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重點撮要 | 日本同性婚姻平權之路: 札幌案、大阪案與東京案的憲法爭議



Five Key Takeaways of【Road to Same-Sex Marriage Equality in Japan: The Constitutional Controversy in the Sapporo, Osaka and Tokyo Cases】English version

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【日本同性婚姻平權之路: 札幌案、大阪案與東京案的憲法爭議】的重點撮要


近年,日本有數十位同性伴侶提起了挑戰禁止同性婚姻合憲性的策略性訴訟。香港大學法律學院平等權項目所舉辦的網絡研討會,邀請到了部分訴訟的代理律師加藤丈晴和寺原真希子。她們在研討會中剖析了札幌、大阪與東京地方裁判所分別於2021年3月、2022年6月和11月作出的三項判決;香港大學法律學院副教授Kelley Loper作為與談人,與兩位嘉賓進行交流。


裁判所在三案中需要考慮《日本國憲法》中的以下條款:


· 第14(1)條:全體國民在法律面前一律平等。在政治、經濟以及社會的關係中,都不得以人種、信仰、性別、社會身份以及門第的不同而有所差別。


· 第24(1)條:婚姻僅以兩性的自願結合為基礎而成立,以夫婦平權為根本,必須在相互協力之下予以維持。


· 第24(2)條:關於選擇配偶、財產權、繼承、選擇居所、離婚以及婚姻和家族庭等其他有關事項的法律,必須以個人尊嚴與兩性平等為基礎制訂之。


簡而言之,三項裁決均認為,國會(日本的立法機構)不承認同性婚姻的做法並沒有違憲。然而,札幌裁判所認為,在法律上沒有賦予同性婚姻效力違反了《憲法》第14(1)條,但大阪在這一點則不同意。這兩個截然不同的裁決頒佈後,東京的裁決可以被視為札幌、大阪裁決的概括;而東京裁判所在判決書中亦有支持同性婚姻的數項重要聲明。


以下是本研討會的五項重點撮要


一、各裁判所就婚姻制度之目的的認識存在分歧。

對札幌裁判所而言,無論兩人是否育有孩子,婚姻是一個「保護伴侶本身的共同生活」的制度;而大阪裁判所的觀點顯然較保守:婚姻制度是為一男一女共同生活並繁衍後代的關係提供法律保護。原告律師認為大阪的論點「荒謬」,因為有許多異性伴侶不能或選擇不生育。在這一點上,東京的判決更傾向於札幌的立場;它指出男人和女人生育和撫養孩子的事實,純粹是社會公認「婚姻是異性之間」的概念的一個背景,但它並不是婚姻制度直接和唯一的目的。


二、目前《憲法》的婚姻權只針對異性伴侶,但東京的裁決不排除在未來對「婚姻」有新的詮釋。

東京裁判所認為,《憲法》第24(1)條使用了「兩性」和「夫婦」的字眼,顯然只針對異性婚姻;這與札幌和大阪的裁決相似。然而,東京更進一步表示,圍繞婚姻和家庭的社會價值觀是「可變的」。雖然他們不能斷定目前在日本有承認同性婚姻的社會共識,但他們沒有排除未來有這種可能性。


三、「個人尊嚴」是東京裁判所的重點考量。

《憲法》第24(2)條明確提到了「個人尊嚴」。它不僅僅是一個抽象概念,而是在實踐中要遵循的價值觀;所以,在制定與婚姻和家庭有關的法律時,「個人尊嚴」實際限制了國會的自由裁量權。「尊嚴」是三份判決書中反覆出現的主題,但它在東京裁決中尤為重要:裁判所表示沒有承認同性婚姻的法律制度違反了《憲法》第24(2)條,因為由法律來正式承認同性伴侶為家庭成員是「重要的個人利益」。缺乏這種承認將會助長更多偏見和歧視,對同性伴侶的「個人生存」是「嚴重的威脅和障礙」。


寺原律師認為東京裁判所得出如此結論,可能是因為裁判所對原告們進行了訪談,以了解他們的情況。例如,裁判所訪問了育有孩子的女同性伴侶後,認為她們的家庭生活與異性伴侶沒有甚麽不同。有原告亦分享了他們在生活上所面對的不利條件和遭遇羞辱的經驗,例如,因為他們在法律上不是其伴侶的「家庭成員」,所以無法得知對方的醫療狀況。


四、 雖然法院沒有直接提出不承認同性婚姻應採取的補救措施,但這些判決在推動立法行動方面具有甚大影響力。

大阪裁判所明確表示同性婚姻的問題應該通過立法機構的民主程序來解決,但札幌裁判所意識到法院是少數群體的保護者,這令加藤律師倍受鼓舞。他認為札幌的裁決,加上媒體對本案的廣泛報道,對遊說國會成員有積極的效果。例如,案件促使了公明黨成立同性婚姻的工作小組;而札幌案後的民調顯示,同性婚姻得到更多的民眾支持;在60-69歲的族群中更是首次有過半數贊成同性婚姻,意味著社會轉變已經觸及老一代和保守政黨的支持者。


兩位律師代表的倡議團體「日本全民婚姻(Marriage for All Japan)」意識到法院和立法機構之間的相互作用,並據此制定了他們的倡導戰略。雖然法院沒有很多直接的補救措施,但這些判決在遊說工作當中是非常有力的工具。


五、原告不接受「隔離但平等」的替代方案。

日本有民事伴侶制度,但這種關係在法律和社會上的認可程度遠遠低於合法婚姻。大阪的判決表示,伴侶制度加上合同和遺囑足以消除或在很大程度上減輕同性伴侶在繼承和稅收等問題上的不利處境。札幌的立場則比較令人滿意:它承認「關係地位的建立和公證」是婚姻的本質,這種意義不能被合同或遺囑取代。


在這一點上,「日本全民婚姻」堅決反對以循序漸進的方式來實現婚姻平權。正如寺原律師指出,在個人尊嚴的基礎上,政府必須給予同性伴侶與異性伴侶相同的法律地位。建立一個「隔離但平等」的新制度只是另一種形式的歧視。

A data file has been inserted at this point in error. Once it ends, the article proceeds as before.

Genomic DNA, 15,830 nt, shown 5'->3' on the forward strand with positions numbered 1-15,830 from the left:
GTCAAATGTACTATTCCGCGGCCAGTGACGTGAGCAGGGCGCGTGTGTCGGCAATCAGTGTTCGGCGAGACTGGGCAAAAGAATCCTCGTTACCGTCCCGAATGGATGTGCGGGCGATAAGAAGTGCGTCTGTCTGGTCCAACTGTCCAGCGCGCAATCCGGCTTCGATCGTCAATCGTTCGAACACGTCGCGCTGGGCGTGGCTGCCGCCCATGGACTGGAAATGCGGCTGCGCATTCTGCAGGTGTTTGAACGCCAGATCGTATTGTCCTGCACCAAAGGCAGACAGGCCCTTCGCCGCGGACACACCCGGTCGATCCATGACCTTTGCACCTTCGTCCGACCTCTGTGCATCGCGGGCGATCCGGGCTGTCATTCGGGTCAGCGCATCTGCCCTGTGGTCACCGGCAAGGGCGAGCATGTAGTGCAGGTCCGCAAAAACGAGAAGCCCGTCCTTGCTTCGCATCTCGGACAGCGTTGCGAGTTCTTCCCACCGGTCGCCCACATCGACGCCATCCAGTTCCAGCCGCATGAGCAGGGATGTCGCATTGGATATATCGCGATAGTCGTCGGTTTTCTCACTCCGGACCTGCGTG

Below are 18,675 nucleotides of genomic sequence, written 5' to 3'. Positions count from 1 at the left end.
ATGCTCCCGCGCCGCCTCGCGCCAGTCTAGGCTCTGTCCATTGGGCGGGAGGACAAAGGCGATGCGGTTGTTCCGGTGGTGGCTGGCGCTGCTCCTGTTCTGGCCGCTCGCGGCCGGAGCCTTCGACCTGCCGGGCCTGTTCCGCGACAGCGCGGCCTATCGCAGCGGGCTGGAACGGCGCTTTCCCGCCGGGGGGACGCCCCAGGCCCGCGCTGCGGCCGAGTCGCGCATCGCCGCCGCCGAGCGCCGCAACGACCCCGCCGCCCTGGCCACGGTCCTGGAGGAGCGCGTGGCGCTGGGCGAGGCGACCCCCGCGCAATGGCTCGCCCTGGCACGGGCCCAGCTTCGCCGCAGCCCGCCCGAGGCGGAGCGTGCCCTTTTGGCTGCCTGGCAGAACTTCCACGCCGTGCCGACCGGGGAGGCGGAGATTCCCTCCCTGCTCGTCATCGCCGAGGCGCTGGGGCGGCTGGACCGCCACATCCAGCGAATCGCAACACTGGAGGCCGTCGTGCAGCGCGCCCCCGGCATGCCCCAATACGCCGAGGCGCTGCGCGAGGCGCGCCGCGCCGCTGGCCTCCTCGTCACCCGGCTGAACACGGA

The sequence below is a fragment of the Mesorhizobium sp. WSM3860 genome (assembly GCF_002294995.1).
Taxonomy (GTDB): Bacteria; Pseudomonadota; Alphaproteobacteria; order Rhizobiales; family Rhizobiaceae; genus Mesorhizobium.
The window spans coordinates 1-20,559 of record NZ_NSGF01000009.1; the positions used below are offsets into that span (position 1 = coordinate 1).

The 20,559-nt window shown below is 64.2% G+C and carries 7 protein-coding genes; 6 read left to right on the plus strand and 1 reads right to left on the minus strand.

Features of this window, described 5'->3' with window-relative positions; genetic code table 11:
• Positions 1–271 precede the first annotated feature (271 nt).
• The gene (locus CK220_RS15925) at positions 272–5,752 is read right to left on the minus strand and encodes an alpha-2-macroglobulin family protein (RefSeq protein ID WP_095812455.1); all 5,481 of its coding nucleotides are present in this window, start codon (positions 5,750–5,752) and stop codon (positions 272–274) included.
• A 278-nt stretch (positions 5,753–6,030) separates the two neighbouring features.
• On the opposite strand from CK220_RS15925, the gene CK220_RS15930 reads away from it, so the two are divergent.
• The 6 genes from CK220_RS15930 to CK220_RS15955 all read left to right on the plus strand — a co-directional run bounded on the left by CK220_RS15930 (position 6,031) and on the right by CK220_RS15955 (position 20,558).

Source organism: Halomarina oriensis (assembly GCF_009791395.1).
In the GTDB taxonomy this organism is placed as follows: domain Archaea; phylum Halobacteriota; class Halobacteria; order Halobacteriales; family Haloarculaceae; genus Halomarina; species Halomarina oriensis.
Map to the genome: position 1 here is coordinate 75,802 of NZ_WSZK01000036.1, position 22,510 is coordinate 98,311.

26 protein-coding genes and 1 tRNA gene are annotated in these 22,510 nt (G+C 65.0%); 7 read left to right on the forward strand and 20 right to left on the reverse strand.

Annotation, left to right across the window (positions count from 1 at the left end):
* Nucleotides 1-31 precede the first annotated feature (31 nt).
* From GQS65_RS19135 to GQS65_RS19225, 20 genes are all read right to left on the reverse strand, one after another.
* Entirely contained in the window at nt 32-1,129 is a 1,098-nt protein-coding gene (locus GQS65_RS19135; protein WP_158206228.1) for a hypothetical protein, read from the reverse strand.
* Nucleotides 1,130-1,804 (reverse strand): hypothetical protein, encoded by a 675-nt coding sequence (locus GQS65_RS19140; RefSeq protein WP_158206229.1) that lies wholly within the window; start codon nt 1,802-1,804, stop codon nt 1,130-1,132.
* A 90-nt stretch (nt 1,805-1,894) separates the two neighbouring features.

請點擊瞭解詳情觀看視頻回放及講者PowerPoint



Five Key Takeaways of【Road to Same-Sex Marriage Equality in Japan: The Constitutional Controversy in the Sapporo, Osaka and Tokyo Cases】


Our speakers, Mr. Takeharu Kato and Ms. Makiko Terahara, are both attorneys-at-law behind a series of strategic lawsuits challenging the constitutionality for banning same-sex marriage in Japan. In this webinar, they dissected three of the judgments handed down by the Sapporo District Court in March 2021, Osaka District Court in June 2022 and Tokyo District Court in November 2022, with HKU Faculty of Law’s Associate Professor Kelley Loper commenting thereafter as a discussant.


The Courts are asked to consider the following provisions in the Japanese Constitution:


· Article 14(1): All of the people are equal under the law and there shall be no discrimination in political, economic or social relations because of race, creed, sex, social status or family origin.


· Article 24(1): Marriage shall be based only on the mutual consent of both sexes and it shall be maintained through mutual cooperation with the equal rights of husband and wife as a basis.


· Article 24(2): With regard to choice of spouse, property rights, inheritance, choice of domicile, divorce and other matters pertaining to marriage and the family, laws shall be enacted from the standpoint of individual dignity and the essential equality of the sexes.


In short, all three rulings found that the National Diet (Japan’s legislature) is not at fault for not recognising same-sex marriage. However, Sapporo ruled that the absence of a law that give effect to same-sex marriage violates Article 14(1) and is therefore unconstitutional, while Osaka disagreed on this point. Following these two conflicting decisions, the Tokyo ruling can be viewed as an encapsulation of both, with the Court making several crucial statements in favour of same-sex marriage.


Here are five key takeaways from this webinar:


1. The Courts disagreed on the purpose of the institution of marriage.


The Sapporo Court conceptualises marriage as an institution to “protect the joint life of the couple itself”, regardless of whether or not they have children; whereas Osaka took a much more traditionalist view – the institution of marriage provides legal protection for relationships where a man and a woman live together and produce offspring. Osaka’s contention is criticized by the plaintiffs’ attorneys as “absurd” since there are many heterosexual couples who cannot, or chose not to, have children. On this, Tokyo leaned more towards Sapporo’s stance, noting the fact that men and women have borne and raised children is merely a background to the socially accepted notion that marriage is between opposite sexes, but not directly and solely a purpose of marriage.